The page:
With global outlook grim, cash 'safer' than equities
Cash is once again king. Amid a deteriorating global economy, private banks and wealth managers are warning clients to stay away from equities, forecasting that more risks are on the horizon.
Hong Kong stocks are now firmly in bear-market territory, with the Hang Seng Index losing almost 25 per cent since the start of the year. A downturn of more than 20 per cent in a market over at least a two-month period is considered an entry to a bear market. Masses of investors are now seeking redemptions from equity funds.
Emerging-markets equity funds carried a nine-week US$20.6 billion outflow streak into the third quarter, according to US-based research company EPFR. Redemptions from emerging-markets bond funds meantime set a weekly record, exceeding US$3 billion.
'We have been advising clients to lower their risk exposure since early August when it became more obvious to us that the EU debt crisis was intensifying,' said Stephen Corry, head of Asia-Pacific investment strategy for LGT (Hong Kong).
Corry said global equity valuations were cheap and sentiment was weak, a combination that would normally make fund managers more upbeat. 'But until we see a more credible resolution to the EU debt crisis, we are likely to stay on the sidelines for the time being based on current valuation.'
Analysts have all downgraded their forecasts for economic growth, saying the risks of recession are higher and economic recovery will remain lacklustre in coming years.
What is more, faster-growing emerging economies in Asia have not translated into outstanding equity performance. While the Standard & Poor's 500 Index has lost 8.69 per cent so far this year, the MSCI Asia Pacific Index dropped 15.76 per cent.
'There's more downside [in emerging markets] when developed markets correct,' said Philip Jehle, managing director for Lombard Odier Asia. 'Gross domestic product is a poor indicator of stock-market growth.'
Hong Kong stocks, which include mainland firms traded on the city's bourse, are now trading just above nine times earnings after a series of sell-offs. That compares with the historical average of 14 times earnings.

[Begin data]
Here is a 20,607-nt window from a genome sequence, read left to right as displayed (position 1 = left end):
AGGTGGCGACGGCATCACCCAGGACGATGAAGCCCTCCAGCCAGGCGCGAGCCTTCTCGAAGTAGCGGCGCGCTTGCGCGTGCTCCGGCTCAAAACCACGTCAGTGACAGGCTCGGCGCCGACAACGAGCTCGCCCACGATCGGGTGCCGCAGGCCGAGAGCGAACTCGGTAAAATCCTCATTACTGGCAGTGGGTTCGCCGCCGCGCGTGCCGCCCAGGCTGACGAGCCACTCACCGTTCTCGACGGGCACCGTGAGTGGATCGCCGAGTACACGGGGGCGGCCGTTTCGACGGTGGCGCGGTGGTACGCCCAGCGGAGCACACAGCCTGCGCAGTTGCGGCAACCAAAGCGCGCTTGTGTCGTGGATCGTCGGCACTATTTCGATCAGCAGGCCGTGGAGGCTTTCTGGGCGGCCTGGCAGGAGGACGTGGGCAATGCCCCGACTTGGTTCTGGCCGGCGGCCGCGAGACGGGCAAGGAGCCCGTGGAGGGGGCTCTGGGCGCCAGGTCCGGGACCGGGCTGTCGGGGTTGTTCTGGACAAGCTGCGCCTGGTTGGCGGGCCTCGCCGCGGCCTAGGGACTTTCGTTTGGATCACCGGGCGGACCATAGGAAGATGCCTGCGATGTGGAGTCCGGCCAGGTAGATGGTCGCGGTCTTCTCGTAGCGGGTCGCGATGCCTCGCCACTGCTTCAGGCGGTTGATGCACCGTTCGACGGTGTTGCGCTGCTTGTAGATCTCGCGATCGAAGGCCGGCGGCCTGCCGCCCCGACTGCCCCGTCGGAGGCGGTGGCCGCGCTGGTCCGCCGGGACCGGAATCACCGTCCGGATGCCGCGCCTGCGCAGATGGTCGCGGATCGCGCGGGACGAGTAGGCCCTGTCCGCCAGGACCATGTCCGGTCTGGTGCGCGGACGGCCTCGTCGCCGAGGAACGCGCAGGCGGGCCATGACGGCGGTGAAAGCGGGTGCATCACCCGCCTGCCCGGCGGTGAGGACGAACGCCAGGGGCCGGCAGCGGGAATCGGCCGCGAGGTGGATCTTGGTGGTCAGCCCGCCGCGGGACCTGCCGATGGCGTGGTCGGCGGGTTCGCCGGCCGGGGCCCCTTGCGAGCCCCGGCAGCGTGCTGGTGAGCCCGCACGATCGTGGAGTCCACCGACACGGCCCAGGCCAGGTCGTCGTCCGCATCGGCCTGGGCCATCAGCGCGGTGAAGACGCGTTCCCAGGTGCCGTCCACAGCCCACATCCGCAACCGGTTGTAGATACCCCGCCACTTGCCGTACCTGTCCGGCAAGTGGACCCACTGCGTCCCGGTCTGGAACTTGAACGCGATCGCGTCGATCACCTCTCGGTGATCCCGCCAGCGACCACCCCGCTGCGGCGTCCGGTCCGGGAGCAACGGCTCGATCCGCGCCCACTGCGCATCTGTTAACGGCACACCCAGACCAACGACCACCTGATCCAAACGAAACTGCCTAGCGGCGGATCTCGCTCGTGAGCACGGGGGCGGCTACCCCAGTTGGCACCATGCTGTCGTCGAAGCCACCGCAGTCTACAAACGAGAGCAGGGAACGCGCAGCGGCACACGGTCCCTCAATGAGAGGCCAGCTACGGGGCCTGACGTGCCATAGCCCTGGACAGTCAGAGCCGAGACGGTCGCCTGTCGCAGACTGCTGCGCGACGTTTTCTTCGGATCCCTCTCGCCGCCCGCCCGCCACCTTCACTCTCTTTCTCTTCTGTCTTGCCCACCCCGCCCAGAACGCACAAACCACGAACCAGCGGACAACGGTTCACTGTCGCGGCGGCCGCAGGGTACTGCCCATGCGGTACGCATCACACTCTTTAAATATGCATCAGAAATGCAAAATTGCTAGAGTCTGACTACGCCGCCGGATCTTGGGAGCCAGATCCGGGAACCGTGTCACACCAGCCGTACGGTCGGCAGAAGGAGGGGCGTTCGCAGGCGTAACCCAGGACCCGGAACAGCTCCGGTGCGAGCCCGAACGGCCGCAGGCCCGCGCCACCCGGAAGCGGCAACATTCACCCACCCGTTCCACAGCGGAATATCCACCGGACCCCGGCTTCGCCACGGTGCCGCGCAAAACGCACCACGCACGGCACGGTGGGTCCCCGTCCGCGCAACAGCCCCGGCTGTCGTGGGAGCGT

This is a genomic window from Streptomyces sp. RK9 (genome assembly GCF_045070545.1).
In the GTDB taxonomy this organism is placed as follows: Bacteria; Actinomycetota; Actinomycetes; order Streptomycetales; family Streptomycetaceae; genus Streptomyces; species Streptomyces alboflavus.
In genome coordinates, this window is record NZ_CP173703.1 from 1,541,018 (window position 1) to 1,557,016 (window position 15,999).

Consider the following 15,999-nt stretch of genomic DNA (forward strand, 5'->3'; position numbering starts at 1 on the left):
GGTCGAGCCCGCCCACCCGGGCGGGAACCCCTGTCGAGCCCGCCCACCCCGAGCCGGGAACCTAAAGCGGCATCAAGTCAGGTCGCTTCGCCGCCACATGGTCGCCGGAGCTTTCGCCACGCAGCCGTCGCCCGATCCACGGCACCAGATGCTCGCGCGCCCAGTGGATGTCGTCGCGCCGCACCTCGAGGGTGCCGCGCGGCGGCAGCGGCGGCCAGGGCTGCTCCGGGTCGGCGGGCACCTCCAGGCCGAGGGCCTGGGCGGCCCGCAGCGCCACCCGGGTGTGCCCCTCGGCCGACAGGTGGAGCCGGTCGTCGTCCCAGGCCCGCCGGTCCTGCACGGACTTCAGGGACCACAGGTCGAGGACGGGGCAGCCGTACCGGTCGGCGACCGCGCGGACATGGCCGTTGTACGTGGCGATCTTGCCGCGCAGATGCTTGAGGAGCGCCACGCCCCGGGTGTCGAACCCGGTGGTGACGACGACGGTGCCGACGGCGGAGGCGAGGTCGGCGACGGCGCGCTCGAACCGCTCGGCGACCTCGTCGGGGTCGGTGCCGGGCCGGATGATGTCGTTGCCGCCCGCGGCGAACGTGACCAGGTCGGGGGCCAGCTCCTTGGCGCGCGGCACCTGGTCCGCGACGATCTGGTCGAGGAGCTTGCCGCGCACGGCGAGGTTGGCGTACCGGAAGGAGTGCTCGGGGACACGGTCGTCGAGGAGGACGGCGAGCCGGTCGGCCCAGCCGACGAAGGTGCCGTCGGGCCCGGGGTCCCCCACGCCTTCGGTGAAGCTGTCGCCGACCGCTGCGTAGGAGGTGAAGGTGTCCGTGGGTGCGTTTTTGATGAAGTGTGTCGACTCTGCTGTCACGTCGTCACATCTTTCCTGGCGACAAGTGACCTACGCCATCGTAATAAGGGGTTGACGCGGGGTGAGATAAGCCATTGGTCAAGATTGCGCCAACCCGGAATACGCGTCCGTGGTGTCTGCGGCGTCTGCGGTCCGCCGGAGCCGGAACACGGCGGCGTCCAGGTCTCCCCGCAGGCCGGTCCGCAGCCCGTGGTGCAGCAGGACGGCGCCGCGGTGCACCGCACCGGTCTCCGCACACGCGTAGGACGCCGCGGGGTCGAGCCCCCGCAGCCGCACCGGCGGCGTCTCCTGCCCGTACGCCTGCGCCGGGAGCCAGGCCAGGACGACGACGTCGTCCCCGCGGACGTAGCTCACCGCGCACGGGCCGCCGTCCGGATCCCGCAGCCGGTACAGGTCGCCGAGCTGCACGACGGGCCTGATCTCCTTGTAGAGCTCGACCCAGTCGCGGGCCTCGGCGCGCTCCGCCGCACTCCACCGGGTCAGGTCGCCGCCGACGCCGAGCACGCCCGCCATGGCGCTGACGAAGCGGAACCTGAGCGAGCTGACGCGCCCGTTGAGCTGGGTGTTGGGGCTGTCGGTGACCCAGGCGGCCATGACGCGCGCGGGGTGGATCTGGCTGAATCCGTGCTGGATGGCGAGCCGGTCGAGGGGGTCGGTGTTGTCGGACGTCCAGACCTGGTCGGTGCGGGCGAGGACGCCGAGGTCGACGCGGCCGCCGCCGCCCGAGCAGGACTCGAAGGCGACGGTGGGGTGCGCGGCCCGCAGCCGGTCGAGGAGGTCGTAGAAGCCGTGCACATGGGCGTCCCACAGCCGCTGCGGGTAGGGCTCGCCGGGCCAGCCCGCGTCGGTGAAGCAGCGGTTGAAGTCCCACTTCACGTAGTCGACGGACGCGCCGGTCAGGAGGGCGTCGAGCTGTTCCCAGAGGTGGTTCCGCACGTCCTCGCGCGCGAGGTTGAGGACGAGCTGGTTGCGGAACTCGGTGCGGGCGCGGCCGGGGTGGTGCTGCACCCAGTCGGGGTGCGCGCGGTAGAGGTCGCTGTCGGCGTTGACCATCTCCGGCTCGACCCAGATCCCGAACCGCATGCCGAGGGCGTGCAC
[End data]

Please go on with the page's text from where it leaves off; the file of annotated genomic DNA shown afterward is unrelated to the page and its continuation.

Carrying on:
But with risk aversion high on the agenda, few investors are tempted to put their money into equities. According to the Hong Kong stock exchange, average daily turnover for securities listed on the main board and growth enterprise markets for last month was HK$71.14 billion, 10 per cent down from August's HK$78.78 billion, indicating thinner liquidity going into stocks.
'Interim results for banks and property developers are good,' said Wendy Liu, head of China research at the Royal Bank of Scotland. 'But people don't believe those numbers.'
Jehle recommends that clients maintain somewhere between 15 and 20 per cent of their assets in equities, 50 per cent in corporate bonds and the rest in cash. 'Don't get into structured products. Stay in liquid assets.'
Since the US Federal Reserve announced its plan to swap US$400 billion worth of short-term debt with longer-term treasuries to offset the growing risk of a recession - the so-called Operation Twist - the dollar has become a hot property as investors sell their holdings in other assets and buy up the greenback. The stronger US currency attracted US$3.57 billion flowing into the US bond market in the last quarter, according to EPFR.
Corry said a strong dollar was a negative for liquidity in Hong Kong because when the greenback appreciates, it takes capital away from Hong Kong assets such as stocks and real estate.
But advisers are not asking their clients to cut equity exposure completely. Adam Tejpaul, head of investments at JP Morgan Private Bank in Asia, said it had not changed its recommendations over the past two weeks and had advised clients to focus on higher-quality names.
Corry said investors should watch out for companies with stable earnings, including those offering high yield in the telecommunication and utilities sectors.